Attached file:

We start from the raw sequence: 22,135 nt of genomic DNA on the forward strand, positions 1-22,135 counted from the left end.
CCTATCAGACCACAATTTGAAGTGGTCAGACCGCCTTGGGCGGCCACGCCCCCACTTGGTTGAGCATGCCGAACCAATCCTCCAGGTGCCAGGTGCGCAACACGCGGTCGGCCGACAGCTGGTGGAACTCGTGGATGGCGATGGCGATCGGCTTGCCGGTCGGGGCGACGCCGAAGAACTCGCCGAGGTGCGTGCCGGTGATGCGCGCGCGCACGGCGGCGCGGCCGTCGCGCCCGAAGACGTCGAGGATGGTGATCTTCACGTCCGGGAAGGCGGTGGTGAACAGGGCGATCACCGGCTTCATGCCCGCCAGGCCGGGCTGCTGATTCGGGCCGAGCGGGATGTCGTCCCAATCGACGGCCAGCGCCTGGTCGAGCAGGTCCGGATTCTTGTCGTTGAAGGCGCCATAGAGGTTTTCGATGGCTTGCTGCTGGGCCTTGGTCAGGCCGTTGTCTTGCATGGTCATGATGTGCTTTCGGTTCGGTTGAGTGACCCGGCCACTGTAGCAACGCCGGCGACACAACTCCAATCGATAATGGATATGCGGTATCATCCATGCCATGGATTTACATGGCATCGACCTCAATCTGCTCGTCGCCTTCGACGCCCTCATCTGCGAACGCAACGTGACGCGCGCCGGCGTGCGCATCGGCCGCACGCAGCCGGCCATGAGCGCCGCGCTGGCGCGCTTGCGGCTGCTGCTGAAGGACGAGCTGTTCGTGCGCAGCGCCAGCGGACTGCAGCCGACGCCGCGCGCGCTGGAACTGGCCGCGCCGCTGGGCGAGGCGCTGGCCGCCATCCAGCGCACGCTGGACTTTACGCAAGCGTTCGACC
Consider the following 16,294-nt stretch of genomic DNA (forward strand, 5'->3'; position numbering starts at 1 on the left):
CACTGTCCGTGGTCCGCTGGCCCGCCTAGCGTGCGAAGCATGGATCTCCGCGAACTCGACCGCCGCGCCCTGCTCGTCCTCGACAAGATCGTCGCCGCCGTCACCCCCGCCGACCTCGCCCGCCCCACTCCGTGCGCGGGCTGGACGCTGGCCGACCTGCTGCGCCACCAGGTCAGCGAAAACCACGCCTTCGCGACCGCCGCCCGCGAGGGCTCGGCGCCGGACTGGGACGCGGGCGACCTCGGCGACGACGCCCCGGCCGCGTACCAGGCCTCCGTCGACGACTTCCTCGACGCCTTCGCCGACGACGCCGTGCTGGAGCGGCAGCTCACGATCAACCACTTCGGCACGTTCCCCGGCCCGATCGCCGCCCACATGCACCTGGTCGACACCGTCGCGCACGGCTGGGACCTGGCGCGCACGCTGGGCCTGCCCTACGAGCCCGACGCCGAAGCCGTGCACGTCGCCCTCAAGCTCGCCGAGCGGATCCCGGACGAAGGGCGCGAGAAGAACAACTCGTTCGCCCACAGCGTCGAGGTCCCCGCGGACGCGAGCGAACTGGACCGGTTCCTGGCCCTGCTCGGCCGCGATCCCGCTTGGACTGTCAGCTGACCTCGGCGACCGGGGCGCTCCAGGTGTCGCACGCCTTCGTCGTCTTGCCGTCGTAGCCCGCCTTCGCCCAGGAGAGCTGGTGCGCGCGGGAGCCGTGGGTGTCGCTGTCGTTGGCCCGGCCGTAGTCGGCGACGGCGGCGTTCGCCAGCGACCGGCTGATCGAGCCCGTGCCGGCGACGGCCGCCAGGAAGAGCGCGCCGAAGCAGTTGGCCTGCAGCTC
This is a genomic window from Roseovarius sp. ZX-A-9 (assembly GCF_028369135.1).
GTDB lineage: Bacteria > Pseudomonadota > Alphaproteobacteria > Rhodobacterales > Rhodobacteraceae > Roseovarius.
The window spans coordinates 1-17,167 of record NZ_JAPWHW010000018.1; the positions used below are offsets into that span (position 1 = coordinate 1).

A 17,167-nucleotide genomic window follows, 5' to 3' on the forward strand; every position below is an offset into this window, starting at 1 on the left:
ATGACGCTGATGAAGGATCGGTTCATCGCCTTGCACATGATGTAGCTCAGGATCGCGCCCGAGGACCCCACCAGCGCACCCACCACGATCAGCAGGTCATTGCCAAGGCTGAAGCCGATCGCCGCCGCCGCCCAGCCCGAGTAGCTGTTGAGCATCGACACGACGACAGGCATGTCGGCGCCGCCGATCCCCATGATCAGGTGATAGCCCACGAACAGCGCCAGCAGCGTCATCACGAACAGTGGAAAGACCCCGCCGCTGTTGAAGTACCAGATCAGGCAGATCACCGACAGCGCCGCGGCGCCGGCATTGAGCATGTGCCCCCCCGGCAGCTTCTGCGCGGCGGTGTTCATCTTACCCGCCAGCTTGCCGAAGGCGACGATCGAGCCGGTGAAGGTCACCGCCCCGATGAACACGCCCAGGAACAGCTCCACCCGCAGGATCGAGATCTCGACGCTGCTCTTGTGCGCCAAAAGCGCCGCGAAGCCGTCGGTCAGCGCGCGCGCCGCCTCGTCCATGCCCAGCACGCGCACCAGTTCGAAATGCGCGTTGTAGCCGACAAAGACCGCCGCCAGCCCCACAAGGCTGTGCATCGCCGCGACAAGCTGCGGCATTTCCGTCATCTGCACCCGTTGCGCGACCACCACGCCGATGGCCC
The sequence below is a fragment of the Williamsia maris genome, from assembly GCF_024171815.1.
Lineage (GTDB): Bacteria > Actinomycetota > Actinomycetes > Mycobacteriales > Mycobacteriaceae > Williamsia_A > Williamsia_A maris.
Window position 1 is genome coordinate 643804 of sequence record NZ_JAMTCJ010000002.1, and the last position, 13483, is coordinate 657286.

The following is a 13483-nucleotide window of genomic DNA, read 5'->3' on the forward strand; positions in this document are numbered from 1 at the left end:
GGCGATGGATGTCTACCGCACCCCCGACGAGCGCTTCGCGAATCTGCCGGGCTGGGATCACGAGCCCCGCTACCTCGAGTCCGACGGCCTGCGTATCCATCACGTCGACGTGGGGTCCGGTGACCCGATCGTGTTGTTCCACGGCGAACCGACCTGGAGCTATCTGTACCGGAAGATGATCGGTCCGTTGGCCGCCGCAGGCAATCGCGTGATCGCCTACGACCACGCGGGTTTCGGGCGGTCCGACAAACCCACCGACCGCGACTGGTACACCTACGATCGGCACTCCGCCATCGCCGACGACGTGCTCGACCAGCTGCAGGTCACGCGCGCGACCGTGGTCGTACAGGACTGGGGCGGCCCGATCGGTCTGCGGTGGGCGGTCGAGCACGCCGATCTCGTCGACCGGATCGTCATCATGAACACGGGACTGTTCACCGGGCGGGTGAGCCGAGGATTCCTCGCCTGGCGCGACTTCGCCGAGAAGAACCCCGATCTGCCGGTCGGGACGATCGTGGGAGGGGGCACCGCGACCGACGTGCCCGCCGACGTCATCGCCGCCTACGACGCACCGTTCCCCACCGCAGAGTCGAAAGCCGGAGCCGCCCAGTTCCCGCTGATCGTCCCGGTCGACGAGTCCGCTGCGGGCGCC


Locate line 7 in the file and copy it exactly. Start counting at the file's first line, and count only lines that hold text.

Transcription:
The window spans coordinates 1-17,167 of record NZ_JAPWHW010000018.1; the positions used below are offsets into that span (position 1 = coordinate 1).